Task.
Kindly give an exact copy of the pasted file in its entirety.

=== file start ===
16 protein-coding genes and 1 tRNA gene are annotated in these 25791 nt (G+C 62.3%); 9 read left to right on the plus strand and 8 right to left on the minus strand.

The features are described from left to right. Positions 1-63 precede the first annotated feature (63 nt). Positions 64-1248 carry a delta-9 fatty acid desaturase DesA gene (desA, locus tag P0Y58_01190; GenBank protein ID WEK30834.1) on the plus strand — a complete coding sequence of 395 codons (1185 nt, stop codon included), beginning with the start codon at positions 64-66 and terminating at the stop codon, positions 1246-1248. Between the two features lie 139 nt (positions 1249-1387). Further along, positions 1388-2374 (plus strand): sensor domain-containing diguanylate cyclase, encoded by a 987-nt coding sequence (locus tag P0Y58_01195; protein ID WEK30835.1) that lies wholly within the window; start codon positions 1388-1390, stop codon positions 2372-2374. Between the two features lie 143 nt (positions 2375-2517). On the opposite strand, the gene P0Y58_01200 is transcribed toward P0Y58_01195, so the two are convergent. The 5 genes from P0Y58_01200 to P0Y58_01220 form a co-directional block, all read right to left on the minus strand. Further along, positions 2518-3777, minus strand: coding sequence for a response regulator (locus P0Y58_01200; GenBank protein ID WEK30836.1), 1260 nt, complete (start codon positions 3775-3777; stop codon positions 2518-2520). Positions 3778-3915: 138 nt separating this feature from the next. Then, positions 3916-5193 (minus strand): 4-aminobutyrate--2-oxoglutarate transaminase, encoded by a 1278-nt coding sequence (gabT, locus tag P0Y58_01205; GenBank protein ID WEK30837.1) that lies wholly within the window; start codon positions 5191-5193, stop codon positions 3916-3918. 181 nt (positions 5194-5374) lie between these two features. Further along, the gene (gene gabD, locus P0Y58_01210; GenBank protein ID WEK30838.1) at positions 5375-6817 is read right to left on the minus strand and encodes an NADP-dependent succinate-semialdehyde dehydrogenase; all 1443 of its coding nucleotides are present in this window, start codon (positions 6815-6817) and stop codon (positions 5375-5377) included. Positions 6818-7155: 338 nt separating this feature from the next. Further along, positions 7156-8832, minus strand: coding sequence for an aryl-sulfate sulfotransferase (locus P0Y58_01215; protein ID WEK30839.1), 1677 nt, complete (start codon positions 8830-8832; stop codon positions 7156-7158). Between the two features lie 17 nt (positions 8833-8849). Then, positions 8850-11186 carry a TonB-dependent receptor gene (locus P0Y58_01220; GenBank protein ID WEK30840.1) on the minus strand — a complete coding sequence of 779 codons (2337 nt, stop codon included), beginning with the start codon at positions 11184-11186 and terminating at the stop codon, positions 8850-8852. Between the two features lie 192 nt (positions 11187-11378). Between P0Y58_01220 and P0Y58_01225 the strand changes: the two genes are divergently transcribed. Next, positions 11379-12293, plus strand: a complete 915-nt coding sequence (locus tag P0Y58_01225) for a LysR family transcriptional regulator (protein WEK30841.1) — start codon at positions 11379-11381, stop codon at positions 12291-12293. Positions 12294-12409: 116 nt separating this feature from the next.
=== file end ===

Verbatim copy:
16 protein-coding genes and 1 tRNA gene are annotated in these 25791 nt (G+C 62.3%); 9 read left to right on the plus strand and 8 right to left on the minus strand.

The features are described from left to right. Positions 1-63 precede the first annotated feature (63 nt). Positions 64-1248 carry a delta-9 fatty acid desaturase DesA gene (desA, locus tag P0Y58_01190; GenBank protein ID WEK30834.1) on the plus strand — a complete coding sequence of 395 codons (1185 nt, stop codon included), beginning with the start codon at positions 64-66 and terminating at the stop codon, positions 1246-1248. Between the two features lie 139 nt (positions 1249-1387). Further along, positions 1388-2374 (plus strand): sensor domain-containing diguanylate cyclase, encoded by a 987-nt coding sequence (locus tag P0Y58_01195; protein ID WEK30835.1) that lies wholly within the window; start codon positions 1388-1390, stop codon positions 2372-2374. Between the two features lie 143 nt (positions 2375-2517). On the opposite strand, the gene P0Y58_01200 is transcribed toward P0Y58_01195, so the two are convergent. The 5 genes from P0Y58_01200 to P0Y58_01220 form a co-directional block, all read right to left on the minus strand. Further along, positions 2518-3777, minus strand: coding sequence for a response regulator (locus P0Y58_01200; GenBank protein ID WEK30836.1), 1260 nt, complete (start codon positions 3775-3777; stop codon positions 2518-2520). Positions 3778-3915: 138 nt separating this feature from the next. Then, positions 3916-5193 (minus strand): 4-aminobutyrate--2-oxoglutarate transaminase, encoded by a 1278-nt coding sequence (gabT, locus tag P0Y58_01205; GenBank protein ID WEK30837.1) that lies wholly within the window; start codon positions 5191-5193, stop codon positions 3916-3918. 181 nt (positions 5194-5374) lie between these two features. Further along, the gene (gene gabD, locus P0Y58_01210; GenBank protein ID WEK30838.1) at positions 5375-6817 is read right to left on the minus strand and encodes an NADP-dependent succinate-semialdehyde dehydrogenase; all 1443 of its coding nucleotides are present in this window, start codon (positions 6815-6817) and stop codon (positions 5375-5377) included. Positions 6818-7155: 338 nt separating this feature from the next. Further along, positions 7156-8832, minus strand: coding sequence for an aryl-sulfate sulfotransferase (locus P0Y58_01215; protein ID WEK30839.1), 1677 nt, complete (start codon positions 8830-8832; stop codon positions 7156-7158). Between the two features lie 17 nt (positions 8833-8849). Then, positions 8850-11186 carry a TonB-dependent receptor gene (locus P0Y58_01220; GenBank protein ID WEK30840.1) on the minus strand — a complete coding sequence of 779 codons (2337 nt, stop codon included), beginning with the start codon at positions 11184-11186 and terminating at the stop codon, positions 8850-8852. Between the two features lie 192 nt (positions 11187-11378). Between P0Y58_01220 and P0Y58_01225 the strand changes: the two genes are divergently transcribed. Next, positions 11379-12293, plus strand: a complete 915-nt coding sequence (locus tag P0Y58_01225) for a LysR family transcriptional regulator (protein WEK30841.1) — start codon at positions 11379-11381, stop codon at positions 12291-12293. Positions 12294-12409: 116 nt separating this feature from the next.